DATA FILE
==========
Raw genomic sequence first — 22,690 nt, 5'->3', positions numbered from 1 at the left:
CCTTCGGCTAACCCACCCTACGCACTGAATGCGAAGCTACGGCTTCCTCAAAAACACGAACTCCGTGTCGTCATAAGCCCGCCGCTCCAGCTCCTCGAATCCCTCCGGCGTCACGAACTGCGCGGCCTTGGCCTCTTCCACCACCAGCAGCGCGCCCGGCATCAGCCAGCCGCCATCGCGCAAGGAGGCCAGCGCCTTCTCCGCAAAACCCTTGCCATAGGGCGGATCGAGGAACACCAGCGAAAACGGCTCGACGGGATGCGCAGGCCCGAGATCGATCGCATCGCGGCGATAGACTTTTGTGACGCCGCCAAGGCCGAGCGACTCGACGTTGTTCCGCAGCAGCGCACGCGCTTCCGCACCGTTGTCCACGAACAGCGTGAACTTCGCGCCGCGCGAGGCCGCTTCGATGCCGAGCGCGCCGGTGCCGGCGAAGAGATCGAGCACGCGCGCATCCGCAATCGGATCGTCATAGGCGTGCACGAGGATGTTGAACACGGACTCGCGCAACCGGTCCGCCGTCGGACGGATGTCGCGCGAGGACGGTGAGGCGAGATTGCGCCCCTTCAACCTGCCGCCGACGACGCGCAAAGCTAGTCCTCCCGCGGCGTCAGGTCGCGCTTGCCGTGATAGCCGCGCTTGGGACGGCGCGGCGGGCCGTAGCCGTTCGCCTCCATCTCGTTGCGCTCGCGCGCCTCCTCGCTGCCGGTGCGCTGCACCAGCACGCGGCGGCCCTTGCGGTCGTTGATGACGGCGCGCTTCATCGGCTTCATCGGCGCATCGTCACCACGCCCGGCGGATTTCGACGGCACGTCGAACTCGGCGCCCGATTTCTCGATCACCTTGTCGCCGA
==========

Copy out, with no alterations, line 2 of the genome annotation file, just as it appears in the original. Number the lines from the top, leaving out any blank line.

CCTTCGGCTAACCCACCCTACGCACTGAATGCGAAGCTACGGCTTCCTCAAAAACACGAACTCCGTGTCGTCATAAGCCCGCCGCTCCAGCTCCTCGAATCCCTCCGGCGTCACGAACTGCGCGGCCTTGGCCTCTTCCACCACCAGCAGCGCGCCCGGCATCAGCCAGCCGCCATCGCGCAAGGAGGCCAGCGCCTTCTCCGCAAAACCCTTGCCATAGGGCGGATCGAGGAACACCAGCGAAAACGGCTCGACGGGATGCGCAGGCCCGAGATCGATCGCATCGCGGCGATAGACTTTTGTGACGCCGCCAAGGCCGAGCGACTCGACGTTGTTCCGCAGCAGCGCACGCGCTTCCGCACCGTTGTCCACGAACAGCGTGAACTTCGCGCCGCGCGAGGCCGCTTCGATGCCGAGCGCGCCGGTGCCGGCGAAGAGATCGAGCACGCGCGCATCCGCAATCGGATCGTCATAGGCGTGCACGAGGATGTTGAACACGGACTCGCGCAACCGGTCCGCCGTCGGACGGATGTCGCGCGAGGACGGTGAGGCGAGATTGCGCCCCTTCAACCTGCCGCCGACGACGCGCAAAGCTAGTCCTCCCGCGGCGTCAGGTCGCGCTTGCCGTGATAGCCGCGCTTGGGACGGCGCGGCGGGCCGTAGCCGTTCGCCTCCATCTCGTTGCGCTCGCGCGCCTCCTCGCTGCCGGTGCGCTGCACCAGCACGCGGCGGCCCTTGCGGTCGTTGATGACGGCGCGCTTCATCGGCTTCATCGGCGCATCGTCACCACGCCCGGCGGATTTCGACGGCACGTCGAACTCGGCGCCCGATTTCTCGATCACCTTGTCGCCGA